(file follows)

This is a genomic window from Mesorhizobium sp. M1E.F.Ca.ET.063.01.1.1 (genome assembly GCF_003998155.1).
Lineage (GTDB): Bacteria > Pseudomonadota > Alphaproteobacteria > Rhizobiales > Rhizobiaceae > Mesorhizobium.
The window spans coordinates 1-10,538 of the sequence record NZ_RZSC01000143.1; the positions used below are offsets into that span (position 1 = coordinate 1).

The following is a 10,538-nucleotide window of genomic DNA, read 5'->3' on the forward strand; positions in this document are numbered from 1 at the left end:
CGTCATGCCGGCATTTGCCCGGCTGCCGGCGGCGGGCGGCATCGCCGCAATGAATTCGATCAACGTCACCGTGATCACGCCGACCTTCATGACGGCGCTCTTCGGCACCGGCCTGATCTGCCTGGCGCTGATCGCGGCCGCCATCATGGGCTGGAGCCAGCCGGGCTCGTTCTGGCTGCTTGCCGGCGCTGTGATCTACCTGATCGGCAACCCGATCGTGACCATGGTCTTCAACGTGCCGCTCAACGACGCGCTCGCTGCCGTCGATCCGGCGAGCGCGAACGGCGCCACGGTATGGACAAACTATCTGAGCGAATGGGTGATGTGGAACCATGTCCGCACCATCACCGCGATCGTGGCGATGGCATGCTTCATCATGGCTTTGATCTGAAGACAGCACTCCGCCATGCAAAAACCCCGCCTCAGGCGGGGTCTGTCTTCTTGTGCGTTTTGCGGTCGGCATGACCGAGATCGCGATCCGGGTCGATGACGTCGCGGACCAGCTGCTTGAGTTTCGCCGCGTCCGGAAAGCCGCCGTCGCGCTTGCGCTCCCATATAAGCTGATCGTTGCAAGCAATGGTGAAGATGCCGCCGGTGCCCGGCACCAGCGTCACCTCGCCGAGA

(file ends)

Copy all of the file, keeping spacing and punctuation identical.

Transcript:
This is a genomic window from Mesorhizobium sp. M1E.F.Ca.ET.063.01.1.1 (genome assembly GCF_003998155.1).
Lineage (GTDB): Bacteria > Pseudomonadota > Alphaproteobacteria > Rhizobiales > Rhizobiaceae > Mesorhizobium.
The window spans coordinates 1-10,538 of the sequence record NZ_RZSC01000143.1; the positions used below are offsets into that span (position 1 = coordinate 1).

The following is a 10,538-nucleotide window of genomic DNA, read 5'->3' on the forward strand; positions in this document are numbered from 1 at the left end:
CGTCATGCCGGCATTTGCCCGGCTGCCGGCGGCGGGCGGCATCGCCGCAATGAATTCGATCAACGTCACCGTGATCACGCCGACCTTCATGACGGCGCTCTTCGGCACCGGCCTGATCTGCCTGGCGCTGATCGCGGCCGCCATCATGGGCTGGAGCCAGCCGGGCTCGTTCTGGCTGCTTGCCGGCGCTGTGATCTACCTGATCGGCAACCCGATCGTGACCATGGTCTTCAACGTGCCGCTCAACGACGCGCTCGCTGCCGTCGATCCGGCGAGCGCGAACGGCGCCACGGTATGGACAAACTATCTGAGCGAATGGGTGATGTGGAACCATGTCCGCACCATCACCGCGATCGTGGCGATGGCATGCTTCATCATGGCTTTGATCTGAAGACAGCACTCCGCCATGCAAAAACCCCGCCTCAGGCGGGGTCTGTCTTCTTGTGCGTTTTGCGGTCGGCATGACCGAGATCGCGATCCGGGTCGATGACGTCGCGGACCAGCTGCTTGAGTTTCGCCGCGTCCGGAAAGCCGCCGTCGCGCTTGCGCTCCCATATAAGCTGATCGTTGCAAGCAATGGTGAAGATGCCGCCGGTGCCCGGCACCAGCGTCACCTCGCCGAGA